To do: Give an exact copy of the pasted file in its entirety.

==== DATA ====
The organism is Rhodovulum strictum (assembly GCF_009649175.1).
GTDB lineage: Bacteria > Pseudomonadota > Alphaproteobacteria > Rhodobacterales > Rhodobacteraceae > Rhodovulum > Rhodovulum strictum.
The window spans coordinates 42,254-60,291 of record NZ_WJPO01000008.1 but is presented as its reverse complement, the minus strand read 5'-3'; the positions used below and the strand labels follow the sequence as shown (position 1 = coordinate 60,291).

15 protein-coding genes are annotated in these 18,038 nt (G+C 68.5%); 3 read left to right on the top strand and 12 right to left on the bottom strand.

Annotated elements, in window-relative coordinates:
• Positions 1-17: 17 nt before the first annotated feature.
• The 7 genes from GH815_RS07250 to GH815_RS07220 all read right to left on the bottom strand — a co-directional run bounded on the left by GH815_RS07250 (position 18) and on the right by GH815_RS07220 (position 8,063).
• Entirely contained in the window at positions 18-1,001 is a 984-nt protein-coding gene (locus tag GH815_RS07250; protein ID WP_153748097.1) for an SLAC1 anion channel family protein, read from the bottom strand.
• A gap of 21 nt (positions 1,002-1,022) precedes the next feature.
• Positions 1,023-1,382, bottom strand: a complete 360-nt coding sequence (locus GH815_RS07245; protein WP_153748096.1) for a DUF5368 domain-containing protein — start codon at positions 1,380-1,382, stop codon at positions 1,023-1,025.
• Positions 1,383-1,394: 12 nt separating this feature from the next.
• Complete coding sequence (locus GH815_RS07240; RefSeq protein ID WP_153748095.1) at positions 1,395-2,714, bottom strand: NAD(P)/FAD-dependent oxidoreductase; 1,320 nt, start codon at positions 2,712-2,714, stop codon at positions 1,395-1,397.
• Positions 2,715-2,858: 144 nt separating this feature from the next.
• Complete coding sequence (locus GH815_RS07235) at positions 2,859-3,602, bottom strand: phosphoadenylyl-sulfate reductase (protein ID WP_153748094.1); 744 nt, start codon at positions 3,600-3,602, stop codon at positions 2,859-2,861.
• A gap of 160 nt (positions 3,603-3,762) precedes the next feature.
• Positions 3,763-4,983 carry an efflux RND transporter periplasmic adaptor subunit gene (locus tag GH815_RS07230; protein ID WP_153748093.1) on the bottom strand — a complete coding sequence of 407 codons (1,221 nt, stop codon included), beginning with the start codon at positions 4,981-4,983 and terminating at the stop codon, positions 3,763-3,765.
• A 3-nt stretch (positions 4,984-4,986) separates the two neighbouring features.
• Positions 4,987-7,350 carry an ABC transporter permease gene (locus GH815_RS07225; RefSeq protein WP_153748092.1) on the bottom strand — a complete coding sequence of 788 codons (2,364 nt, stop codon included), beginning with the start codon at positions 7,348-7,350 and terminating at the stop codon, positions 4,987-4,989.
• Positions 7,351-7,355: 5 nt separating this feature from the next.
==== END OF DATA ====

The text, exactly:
The organism is Rhodovulum strictum (assembly GCF_009649175.1).
GTDB lineage: Bacteria > Pseudomonadota > Alphaproteobacteria > Rhodobacterales > Rhodobacteraceae > Rhodovulum > Rhodovulum strictum.
The window spans coordinates 42,254-60,291 of record NZ_WJPO01000008.1 but is presented as its reverse complement, the minus strand read 5'-3'; the positions used below and the strand labels follow the sequence as shown (position 1 = coordinate 60,291).

15 protein-coding genes are annotated in these 18,038 nt (G+C 68.5%); 3 read left to right on the top strand and 12 right to left on the bottom strand.

Annotated elements, in window-relative coordinates:
• Positions 1-17: 17 nt before the first annotated feature.
• The 7 genes from GH815_RS07250 to GH815_RS07220 all read right to left on the bottom strand — a co-directional run bounded on the left by GH815_RS07250 (position 18) and on the right by GH815_RS07220 (position 8,063).
• Entirely contained in the window at positions 18-1,001 is a 984-nt protein-coding gene (locus tag GH815_RS07250; protein ID WP_153748097.1) for an SLAC1 anion channel family protein, read from the bottom strand.
• A gap of 21 nt (positions 1,002-1,022) precedes the next feature.
• Positions 1,023-1,382, bottom strand: a complete 360-nt coding sequence (locus GH815_RS07245; protein WP_153748096.1) for a DUF5368 domain-containing protein — start codon at positions 1,380-1,382, stop codon at positions 1,023-1,025.
• Positions 1,383-1,394: 12 nt separating this feature from the next.
• Complete coding sequence (locus GH815_RS07240; RefSeq protein ID WP_153748095.1) at positions 1,395-2,714, bottom strand: NAD(P)/FAD-dependent oxidoreductase; 1,320 nt, start codon at positions 2,712-2,714, stop codon at positions 1,395-1,397.
• Positions 2,715-2,858: 144 nt separating this feature from the next.
• Complete coding sequence (locus GH815_RS07235) at positions 2,859-3,602, bottom strand: phosphoadenylyl-sulfate reductase (protein ID WP_153748094.1); 744 nt, start codon at positions 3,600-3,602, stop codon at positions 2,859-2,861.
• A gap of 160 nt (positions 3,603-3,762) precedes the next feature.
• Positions 3,763-4,983 carry an efflux RND transporter periplasmic adaptor subunit gene (locus tag GH815_RS07230; protein ID WP_153748093.1) on the bottom strand — a complete coding sequence of 407 codons (1,221 nt, stop codon included), beginning with the start codon at positions 4,981-4,983 and terminating at the stop codon, positions 3,763-3,765.
• A 3-nt stretch (positions 4,984-4,986) separates the two neighbouring features.
• Positions 4,987-7,350 carry an ABC transporter permease gene (locus GH815_RS07225; RefSeq protein WP_153748092.1) on the bottom strand — a complete coding sequence of 788 codons (2,364 nt, stop codon included), beginning with the start codon at positions 7,348-7,350 and terminating at the stop codon, positions 4,987-4,989.
• Positions 7,351-7,355: 5 nt separating this feature from the next.